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Those who make below a living wage “make insufficient income to live locally given the local cost of living,” according to Poverty in America.
Use this living wage calculator to determine if you fit into this group. You can also see which professions you should aim for in order to rise above the living wage for your state.
Of course, the long-term plan for most below the living wage is to work toward raising one’s wage and to make it to a point where you are no longer struggling. Meanwhile, you must still survive day-to-day life while working towards that goal.
That’s where things become difficult…
See the living wage in all states.
I’ve found that some of the best ways to save money on food expenses (which typically costs $273 a month for a single parent supporting one child) to:
- Get creative with leftovers and stop wasting food
- Take the time to use coupons; think of them as brightly colored money.
- Find out when your local grocery store marks down items each day, and take advantage of these day old groceries.
- Learn some bulk shopping techniques for regular grocery stores.
Lowering childcare costs can be tricky. You don’t want to sacrifice the care of your child. At the same time, you don’t want to blow your budget. So you have to get truly creative.
For a single parent surviving on one income, quitting your job to save on childcare costs is a bad idea. Instead, find creative ways to lower the $411 a month (or more) it will take to provide care for your child.
A couple of creative ideas:
- Split the cost of a private babysitter or nanny with a close friend or family member. Two or 3 parents coming together for this purpose can actually pay a quality sitter more than they would make working in a daycare center.
- Trade child care with someone who works a different shift than you. For example, if you work from 7 to 4, and a neighbor works from 5 til midnight, you can both watch each others’ child and also get a good night’s sleep.
Medical costs are difficult to avoid. They are, however, easy to plan for. The biggest problem people on a tight budget make is not planning ahead for medical expenses.
Consider asking your employer about a health savings account — especially if you or your child are prone to illness.
Either way, you should be putting away about $225 for medical expenses; this is on top of health insurance costs.
Don’t forget that there are co-pays for prescriptions and doctor visits that you will also have to cover.
Transportation costs are a lot like medical expenses. You will have your normal everyday costs that you are used to, then you will have the occasional unexpected cost in the form of a new tire, or a new car engine.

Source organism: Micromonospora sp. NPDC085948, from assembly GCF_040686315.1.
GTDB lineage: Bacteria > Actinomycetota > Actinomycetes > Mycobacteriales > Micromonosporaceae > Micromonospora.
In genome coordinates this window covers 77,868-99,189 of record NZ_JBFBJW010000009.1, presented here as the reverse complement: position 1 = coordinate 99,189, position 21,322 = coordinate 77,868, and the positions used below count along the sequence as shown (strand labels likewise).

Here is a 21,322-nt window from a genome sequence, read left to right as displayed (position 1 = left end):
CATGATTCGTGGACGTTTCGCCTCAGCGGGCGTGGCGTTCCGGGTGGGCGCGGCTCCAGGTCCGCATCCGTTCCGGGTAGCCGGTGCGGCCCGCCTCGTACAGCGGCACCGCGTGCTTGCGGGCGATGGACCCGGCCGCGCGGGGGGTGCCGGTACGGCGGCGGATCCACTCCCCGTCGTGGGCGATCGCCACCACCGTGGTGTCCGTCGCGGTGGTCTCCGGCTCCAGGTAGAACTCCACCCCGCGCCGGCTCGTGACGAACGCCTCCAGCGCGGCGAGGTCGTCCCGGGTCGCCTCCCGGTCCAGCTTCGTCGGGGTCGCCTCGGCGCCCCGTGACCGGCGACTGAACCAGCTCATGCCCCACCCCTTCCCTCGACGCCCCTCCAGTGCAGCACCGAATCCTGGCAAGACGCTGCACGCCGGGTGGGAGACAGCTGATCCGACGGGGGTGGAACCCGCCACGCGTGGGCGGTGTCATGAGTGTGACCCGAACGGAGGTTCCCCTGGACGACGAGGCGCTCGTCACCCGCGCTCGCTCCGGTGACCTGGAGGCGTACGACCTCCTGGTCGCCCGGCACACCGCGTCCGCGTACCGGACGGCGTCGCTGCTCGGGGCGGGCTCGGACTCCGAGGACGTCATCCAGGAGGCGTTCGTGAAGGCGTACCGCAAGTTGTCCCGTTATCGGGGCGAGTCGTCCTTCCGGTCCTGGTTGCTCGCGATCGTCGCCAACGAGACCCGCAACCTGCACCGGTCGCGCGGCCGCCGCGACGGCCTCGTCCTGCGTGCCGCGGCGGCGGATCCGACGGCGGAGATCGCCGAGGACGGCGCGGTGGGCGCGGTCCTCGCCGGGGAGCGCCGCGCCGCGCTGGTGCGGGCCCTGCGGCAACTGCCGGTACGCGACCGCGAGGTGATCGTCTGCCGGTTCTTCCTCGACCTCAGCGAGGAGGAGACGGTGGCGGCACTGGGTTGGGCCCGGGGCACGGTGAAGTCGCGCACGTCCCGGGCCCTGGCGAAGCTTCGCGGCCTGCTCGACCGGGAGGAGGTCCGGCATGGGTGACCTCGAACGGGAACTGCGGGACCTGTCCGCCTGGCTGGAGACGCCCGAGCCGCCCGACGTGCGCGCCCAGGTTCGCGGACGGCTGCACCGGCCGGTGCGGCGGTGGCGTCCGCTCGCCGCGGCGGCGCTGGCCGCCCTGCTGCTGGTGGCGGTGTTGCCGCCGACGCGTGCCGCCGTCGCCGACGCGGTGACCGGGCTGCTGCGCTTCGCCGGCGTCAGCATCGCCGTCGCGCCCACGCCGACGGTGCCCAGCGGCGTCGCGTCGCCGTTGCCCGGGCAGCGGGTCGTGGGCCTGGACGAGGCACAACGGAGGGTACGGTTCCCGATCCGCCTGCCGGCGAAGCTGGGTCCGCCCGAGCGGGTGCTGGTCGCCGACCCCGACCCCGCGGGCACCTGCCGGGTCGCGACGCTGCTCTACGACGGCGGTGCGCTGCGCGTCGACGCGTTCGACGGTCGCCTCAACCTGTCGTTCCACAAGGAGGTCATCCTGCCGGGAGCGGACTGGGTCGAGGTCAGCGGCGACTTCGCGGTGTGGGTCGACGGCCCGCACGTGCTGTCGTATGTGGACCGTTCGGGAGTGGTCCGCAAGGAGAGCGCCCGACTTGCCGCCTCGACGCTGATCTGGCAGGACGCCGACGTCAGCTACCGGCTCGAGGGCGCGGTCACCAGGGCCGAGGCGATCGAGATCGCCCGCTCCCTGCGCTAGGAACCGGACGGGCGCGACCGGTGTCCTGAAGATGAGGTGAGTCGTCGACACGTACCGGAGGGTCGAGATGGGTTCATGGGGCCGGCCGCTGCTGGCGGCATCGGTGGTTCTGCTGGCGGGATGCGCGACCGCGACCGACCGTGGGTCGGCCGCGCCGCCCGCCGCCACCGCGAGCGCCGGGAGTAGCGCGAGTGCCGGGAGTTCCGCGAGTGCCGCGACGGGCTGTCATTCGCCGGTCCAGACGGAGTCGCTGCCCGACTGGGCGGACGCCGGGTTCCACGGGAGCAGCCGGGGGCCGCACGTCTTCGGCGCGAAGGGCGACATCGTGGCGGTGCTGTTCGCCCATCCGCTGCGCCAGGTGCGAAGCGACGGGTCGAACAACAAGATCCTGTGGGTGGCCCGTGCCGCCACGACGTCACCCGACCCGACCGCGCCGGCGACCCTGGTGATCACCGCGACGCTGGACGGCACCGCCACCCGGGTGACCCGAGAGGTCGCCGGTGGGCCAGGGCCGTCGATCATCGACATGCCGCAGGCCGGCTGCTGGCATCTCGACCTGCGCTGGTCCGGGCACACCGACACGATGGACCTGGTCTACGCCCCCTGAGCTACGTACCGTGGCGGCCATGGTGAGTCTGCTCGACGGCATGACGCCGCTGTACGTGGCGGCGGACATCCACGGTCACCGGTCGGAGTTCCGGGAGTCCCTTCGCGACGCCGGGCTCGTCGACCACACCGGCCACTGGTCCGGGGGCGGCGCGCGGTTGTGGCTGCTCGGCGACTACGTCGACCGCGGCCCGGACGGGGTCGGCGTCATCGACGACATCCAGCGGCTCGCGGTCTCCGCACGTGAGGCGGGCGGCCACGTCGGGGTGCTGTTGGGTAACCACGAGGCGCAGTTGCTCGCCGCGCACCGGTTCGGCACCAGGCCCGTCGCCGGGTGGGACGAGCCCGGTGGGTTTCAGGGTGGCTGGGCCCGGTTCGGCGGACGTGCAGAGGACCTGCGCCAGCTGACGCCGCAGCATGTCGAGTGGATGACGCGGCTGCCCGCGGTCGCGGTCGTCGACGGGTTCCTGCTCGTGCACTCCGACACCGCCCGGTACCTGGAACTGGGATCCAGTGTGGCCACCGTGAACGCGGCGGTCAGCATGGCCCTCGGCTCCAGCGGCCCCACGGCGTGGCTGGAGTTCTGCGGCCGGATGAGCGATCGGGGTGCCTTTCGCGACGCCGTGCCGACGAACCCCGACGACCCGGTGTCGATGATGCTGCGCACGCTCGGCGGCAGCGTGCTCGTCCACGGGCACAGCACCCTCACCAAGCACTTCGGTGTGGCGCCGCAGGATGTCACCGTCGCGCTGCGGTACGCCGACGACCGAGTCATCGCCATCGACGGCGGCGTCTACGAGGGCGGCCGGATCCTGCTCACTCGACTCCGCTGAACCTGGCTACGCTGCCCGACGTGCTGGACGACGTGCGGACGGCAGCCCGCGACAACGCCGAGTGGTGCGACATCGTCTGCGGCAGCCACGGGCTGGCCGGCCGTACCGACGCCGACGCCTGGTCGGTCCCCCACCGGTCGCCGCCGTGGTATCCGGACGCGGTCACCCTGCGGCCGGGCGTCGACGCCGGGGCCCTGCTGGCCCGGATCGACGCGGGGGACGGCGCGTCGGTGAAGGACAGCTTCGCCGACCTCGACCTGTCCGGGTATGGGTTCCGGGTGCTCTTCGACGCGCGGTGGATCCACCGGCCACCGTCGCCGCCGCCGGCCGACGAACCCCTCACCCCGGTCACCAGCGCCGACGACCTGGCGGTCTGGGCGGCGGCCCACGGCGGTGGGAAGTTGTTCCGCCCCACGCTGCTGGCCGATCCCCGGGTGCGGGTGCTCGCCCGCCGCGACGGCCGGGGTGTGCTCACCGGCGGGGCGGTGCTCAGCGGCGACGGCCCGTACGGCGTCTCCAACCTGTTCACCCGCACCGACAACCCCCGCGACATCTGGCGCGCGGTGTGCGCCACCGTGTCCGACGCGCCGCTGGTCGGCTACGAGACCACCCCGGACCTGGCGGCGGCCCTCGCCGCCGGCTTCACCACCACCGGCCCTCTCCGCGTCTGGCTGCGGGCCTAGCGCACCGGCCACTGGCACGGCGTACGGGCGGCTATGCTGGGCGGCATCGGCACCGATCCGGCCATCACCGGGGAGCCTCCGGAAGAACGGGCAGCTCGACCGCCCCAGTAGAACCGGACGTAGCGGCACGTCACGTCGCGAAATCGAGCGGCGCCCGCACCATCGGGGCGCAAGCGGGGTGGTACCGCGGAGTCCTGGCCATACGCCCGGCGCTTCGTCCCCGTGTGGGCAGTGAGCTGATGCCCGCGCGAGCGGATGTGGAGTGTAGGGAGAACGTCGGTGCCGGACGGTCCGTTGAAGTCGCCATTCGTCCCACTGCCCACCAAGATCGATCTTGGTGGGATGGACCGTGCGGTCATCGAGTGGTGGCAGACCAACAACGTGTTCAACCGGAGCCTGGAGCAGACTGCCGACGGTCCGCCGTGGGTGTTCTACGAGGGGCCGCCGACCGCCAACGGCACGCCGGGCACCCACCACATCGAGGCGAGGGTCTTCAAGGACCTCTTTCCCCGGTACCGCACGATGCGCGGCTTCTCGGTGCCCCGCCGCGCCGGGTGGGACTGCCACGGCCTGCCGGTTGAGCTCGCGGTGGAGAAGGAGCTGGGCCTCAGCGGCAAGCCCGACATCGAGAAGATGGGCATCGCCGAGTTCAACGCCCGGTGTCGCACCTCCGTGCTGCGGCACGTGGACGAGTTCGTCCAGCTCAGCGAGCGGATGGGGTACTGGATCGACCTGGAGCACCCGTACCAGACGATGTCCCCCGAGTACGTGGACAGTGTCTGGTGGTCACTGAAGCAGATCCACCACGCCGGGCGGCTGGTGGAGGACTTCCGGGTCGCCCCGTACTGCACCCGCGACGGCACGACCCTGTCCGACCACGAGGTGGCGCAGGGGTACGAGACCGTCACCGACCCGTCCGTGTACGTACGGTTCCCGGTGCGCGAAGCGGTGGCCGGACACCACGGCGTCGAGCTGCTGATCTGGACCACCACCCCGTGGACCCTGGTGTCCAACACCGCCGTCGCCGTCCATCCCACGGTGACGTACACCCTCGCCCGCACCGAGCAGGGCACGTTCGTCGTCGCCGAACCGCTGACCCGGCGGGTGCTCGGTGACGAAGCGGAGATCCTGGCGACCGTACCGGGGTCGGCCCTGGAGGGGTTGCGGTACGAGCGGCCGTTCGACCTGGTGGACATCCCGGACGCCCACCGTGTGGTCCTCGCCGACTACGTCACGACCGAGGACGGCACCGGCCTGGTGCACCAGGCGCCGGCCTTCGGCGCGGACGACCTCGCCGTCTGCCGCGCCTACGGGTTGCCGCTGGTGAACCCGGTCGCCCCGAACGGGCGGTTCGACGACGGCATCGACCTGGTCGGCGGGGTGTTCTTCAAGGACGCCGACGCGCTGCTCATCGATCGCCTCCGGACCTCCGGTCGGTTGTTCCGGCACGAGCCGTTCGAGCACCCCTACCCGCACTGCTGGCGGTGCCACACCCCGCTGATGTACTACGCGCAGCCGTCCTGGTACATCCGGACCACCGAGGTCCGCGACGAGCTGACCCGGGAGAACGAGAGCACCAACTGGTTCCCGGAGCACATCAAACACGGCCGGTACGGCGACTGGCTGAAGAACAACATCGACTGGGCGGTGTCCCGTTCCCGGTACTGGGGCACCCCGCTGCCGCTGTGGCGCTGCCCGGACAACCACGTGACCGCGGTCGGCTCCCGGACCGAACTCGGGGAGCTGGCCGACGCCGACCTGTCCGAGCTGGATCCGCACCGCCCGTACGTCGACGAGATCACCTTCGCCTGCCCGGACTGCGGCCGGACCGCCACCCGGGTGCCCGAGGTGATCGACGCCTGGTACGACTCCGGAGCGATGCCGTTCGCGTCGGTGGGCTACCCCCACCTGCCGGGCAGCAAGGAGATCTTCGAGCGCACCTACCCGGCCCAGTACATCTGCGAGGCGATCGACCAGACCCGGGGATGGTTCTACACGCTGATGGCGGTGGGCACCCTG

Failure to save for these unexpected costs will be your biggest issue. If you put aside $127 a month to cover gas, oil changes, and maintenance, you should be in good shape.
Then again, you could move closer to your job and your child’s activities, and avoid dealing with a car altogether. You will still need bus and taxi fare occasionally, but your budget should still be lowered.
Housing costs are probably the largest part of any household budget. At $1,133 a month on average, for a single parent making less than a living wage, it can take up one half or more of your income.
Lowering your living standards to lower your housing costs can be dangerous for both you and your child. This area will be your least flexible, but there are still sacrifices that can be made.
My best advice is to find a close relative in a similar situation and share an apartment with them. For example, a 2-bedroom apartment costs $800/mo. in the Atlanta area, while a 4-bedroom apartment costs about $1,300/mo. By sharing, you can lower your housing costs by $150 a month, and possibly even trade childcare.
Combining your resources can also help you to move into a nicer and safer area. Of course, you will need to have a great relationship, choose someone with similar a work ethic, and be willing to work hard to get along and give each other space. If you know that you don’t have the kind of personality that it takes to share living space, then you may want to skip this idea altogether.
Miscellaneous expenses are the biggest problem with any budget. Everyone has them, but no one really knows what they are or how much they will amount to. Still, they can be controlled.
Take a look at how these people learned to control their miscellaneous expenses, even if it was just an experiment.
NOTE: Prices mentioned above are based on the Living Wage Calculator.
I have been a certified tightwad striving for financial freedom since I became pregnant with my first child — and I decided to find a way to stay home with him full-time. I enjoy sharing my personal experiences in my journey back to financial health and planning for a future — which will include sending 2 kids to college and early retirement.